There were dozens of other camera-wielding photographers on the streets of Savannah. Add on all the tourists on the packed open-air tour trolleys and there were hundreds of tourists snapping photos of houses, museums, churches, trees and parks every second on this day in the square mile of downtown historic Savannah. Savannah is a beautiful city for photography.
Street canopy from live oaks reveals how these trees spread their limbs far from the tree trunk and provide abundant shade without blocking out the sun.
Chatham Square (1847)
Named for William Pitt, 1st Earl of Chatham. William Pitt never visited Savannah. His leadership in England helped establish and support the colony of Georgia. Savannah is located in Chatham County, Georgia.
Chatham Square is located on the outer line of Savannah squares. As Savannah expanded further to the south, the grid of city squares was abandoned in favor of a large park – Forsyth Park.
Forsyth Park is a 30-acre park in the southern portion of historic Savannah.
John Forsyth, Sr. was governor of Georgia 1827-29 and U.S. Secretary of State 1834-41 under the 7th and 8th Presidents Andrew Jackson and Martin Van Buren. Forsyth was the lead politician during the La Amistad slave ship case that was appealed by the United States government of President Martin Van Buren to the U.S. Supreme Court. The lower courts had ruled the Africans should be free men and the U.S. should assist getting them back to Africa. Forsyth as Secretary of State supported the case against abolitionists that the Africans of La Amistad should be returned to Cuba and the Spanish.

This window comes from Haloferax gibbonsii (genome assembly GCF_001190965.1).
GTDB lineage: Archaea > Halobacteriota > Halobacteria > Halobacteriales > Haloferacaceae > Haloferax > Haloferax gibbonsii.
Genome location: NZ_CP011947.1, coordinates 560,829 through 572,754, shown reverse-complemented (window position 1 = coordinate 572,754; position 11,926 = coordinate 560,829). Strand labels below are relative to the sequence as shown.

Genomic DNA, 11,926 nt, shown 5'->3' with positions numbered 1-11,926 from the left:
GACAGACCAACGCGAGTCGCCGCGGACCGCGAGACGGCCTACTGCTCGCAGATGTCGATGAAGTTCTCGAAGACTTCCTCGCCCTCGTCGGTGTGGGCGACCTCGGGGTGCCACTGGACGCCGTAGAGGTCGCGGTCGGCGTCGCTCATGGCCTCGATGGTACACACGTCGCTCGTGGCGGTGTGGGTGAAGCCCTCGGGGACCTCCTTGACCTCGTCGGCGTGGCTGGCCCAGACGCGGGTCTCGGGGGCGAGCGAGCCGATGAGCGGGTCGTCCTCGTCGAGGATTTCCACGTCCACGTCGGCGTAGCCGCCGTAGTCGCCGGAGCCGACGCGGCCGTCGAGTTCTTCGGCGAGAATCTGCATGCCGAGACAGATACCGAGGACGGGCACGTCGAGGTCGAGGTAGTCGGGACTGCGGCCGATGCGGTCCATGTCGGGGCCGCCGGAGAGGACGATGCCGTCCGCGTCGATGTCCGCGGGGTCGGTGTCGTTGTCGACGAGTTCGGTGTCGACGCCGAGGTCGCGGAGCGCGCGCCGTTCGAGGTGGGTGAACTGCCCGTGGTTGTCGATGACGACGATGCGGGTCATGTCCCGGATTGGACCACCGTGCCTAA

Forsyth Park has large open spaces on the southern end of the park. There is a paved path with a beautiful canopy of oaks leading to the Confederate Memorial in the park center.
Oak lined path in south end of Forsyth Park leading to Confederate Memorial.
Confederate Monument, Forsyth Park, Savannah, Georgia (1874-75)
Robert Reid, Scotland-born Canadian sculptor designed the Confederate Memorial unveiled May 24, 1875. The original design featured two statues representing Judgement and Silence on top. That design was met disapprovingly by the residents of Savannah. The original statues were replaced in 1878 are now located in Laurel Hill and Laurel Grove cemeteries. ‘Silence’ marks the graves of Savannah soldiers killed at battle of Gettysburg. The Savannah Confederate Monument is topped “with a bronze statue of a Confederate soldier, paid for by George Wymberley Jones De Renne.” HistoricSavannahParks.com.
The Green Side of Historic Savannah
This was a mile long walk through historic Savannah. The beautiful red-brick Mansion on Forsyth Park is a Marriott Autograph Collection hotel located in the green residential area of Savannah’s Forsyth Park.
This post only covered five of the 22 squares to share some of the city’s green spaces that I enjoyed while visiting Savannah.
There are another 17 small, green squares in historic Savannah filled with trees, monuments and history.
Ric Garrido of Monterey, California is writer and owner of Loyalty Traveler.